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If you don’t know about quishing, read this

Scammers could use QR codes to steal your info

An image warning of the threat of quishing
The Postal Inspection Service is using this image in June to promote its identity fraud awareness efforts.

The Postal Inspection Service is warning USPS employees and the public about a form of phishing — called quishing — that uses fake QR codes to commit identify fraud.

The scam typically starts with an unsolicited text message, email, social media post or a poster that contains a QR code.

The message may claim to offer a discount, a gift or an enticing offer — but when the code is scanned, the user is redirected to a fake site designed to look legitimate.

The user is asked to enter personal information such as their name, address, banking details and passwords, which the scammer then uses to commit identity fraud.

How can you protect yourself from quishing? Here are some tips from the Inspection Service:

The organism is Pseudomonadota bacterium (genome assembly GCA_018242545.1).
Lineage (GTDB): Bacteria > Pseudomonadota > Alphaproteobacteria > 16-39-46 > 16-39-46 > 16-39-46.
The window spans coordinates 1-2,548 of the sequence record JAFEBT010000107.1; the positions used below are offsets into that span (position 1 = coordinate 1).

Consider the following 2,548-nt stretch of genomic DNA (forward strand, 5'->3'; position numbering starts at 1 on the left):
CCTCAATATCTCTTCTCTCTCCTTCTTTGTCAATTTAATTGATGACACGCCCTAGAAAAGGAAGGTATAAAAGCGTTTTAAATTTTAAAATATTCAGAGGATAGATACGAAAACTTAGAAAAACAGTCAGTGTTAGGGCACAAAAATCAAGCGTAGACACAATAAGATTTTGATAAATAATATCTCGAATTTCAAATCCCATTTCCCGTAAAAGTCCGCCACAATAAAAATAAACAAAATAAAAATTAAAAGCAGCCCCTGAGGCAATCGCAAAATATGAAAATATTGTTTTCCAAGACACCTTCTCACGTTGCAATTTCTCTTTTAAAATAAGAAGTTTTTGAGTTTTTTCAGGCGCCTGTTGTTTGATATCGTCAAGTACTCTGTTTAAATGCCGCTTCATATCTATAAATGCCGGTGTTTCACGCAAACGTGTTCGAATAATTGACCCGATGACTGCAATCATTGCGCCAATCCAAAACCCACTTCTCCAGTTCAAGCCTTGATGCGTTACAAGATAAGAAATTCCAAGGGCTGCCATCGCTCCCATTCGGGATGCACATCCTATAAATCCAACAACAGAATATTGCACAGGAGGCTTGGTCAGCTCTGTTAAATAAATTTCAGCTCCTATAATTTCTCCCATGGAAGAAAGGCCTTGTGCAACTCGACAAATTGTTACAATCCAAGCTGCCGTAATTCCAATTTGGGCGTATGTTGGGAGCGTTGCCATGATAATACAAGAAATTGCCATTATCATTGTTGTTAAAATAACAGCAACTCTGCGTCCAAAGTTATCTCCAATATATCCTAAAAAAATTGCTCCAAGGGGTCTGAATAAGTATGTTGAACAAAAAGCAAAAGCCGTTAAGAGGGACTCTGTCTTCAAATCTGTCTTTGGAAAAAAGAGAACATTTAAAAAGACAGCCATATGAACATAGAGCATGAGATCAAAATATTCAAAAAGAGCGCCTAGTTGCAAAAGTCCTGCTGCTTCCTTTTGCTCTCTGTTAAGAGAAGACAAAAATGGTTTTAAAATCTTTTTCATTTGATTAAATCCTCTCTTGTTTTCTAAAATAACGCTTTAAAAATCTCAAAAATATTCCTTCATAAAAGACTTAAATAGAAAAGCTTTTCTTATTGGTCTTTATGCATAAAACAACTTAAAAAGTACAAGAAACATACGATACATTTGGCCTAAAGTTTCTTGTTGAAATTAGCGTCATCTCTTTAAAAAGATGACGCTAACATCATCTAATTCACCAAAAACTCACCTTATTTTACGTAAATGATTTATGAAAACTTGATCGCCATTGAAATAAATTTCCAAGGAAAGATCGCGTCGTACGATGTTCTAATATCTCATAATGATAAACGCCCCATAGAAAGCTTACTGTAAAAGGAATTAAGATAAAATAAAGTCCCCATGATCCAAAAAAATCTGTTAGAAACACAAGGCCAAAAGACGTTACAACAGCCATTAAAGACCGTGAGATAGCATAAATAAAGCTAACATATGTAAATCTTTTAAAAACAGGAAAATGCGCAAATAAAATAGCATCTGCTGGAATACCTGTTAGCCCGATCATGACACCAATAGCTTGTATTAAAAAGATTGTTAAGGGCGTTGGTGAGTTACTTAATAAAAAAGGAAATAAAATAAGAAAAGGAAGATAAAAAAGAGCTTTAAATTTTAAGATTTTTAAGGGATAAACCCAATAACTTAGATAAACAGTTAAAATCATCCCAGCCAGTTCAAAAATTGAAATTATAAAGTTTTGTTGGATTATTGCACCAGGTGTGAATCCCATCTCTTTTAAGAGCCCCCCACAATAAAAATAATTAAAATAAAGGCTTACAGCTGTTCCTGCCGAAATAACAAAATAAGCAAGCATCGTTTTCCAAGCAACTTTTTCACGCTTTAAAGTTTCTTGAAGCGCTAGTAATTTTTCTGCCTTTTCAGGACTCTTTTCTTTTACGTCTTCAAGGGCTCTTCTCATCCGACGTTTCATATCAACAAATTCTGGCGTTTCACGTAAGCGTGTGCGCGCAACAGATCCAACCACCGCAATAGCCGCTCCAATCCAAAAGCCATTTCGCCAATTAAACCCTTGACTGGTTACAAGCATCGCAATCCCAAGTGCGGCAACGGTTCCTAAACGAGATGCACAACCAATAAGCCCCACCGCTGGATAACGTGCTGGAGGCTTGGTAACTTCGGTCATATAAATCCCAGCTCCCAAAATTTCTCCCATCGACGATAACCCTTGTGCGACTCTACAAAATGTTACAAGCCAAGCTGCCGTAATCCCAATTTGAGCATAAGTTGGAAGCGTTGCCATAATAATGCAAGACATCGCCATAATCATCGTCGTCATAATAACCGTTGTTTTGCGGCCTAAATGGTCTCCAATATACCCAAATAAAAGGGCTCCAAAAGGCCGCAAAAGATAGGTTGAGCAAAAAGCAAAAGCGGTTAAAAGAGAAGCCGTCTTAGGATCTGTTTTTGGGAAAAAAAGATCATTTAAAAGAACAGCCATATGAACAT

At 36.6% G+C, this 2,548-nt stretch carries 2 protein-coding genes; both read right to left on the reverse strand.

Don’t scan the code: Instead, verify the source by contacting the company or organization directly using their official website.

Block spam messages: Call your carrier — usually by dialing 611 — and request a block on text and multimedia messages sent as email.

Update your software: Keeping your smartphone’s software up to date could help protect your data.

Trust your instincts: If something is too good to be true, it probably is. Don’t let the promise of something free cloud your judgment.

The Inspection Service is promoting identity fraud awareness throughout June. The agency’s website has more information.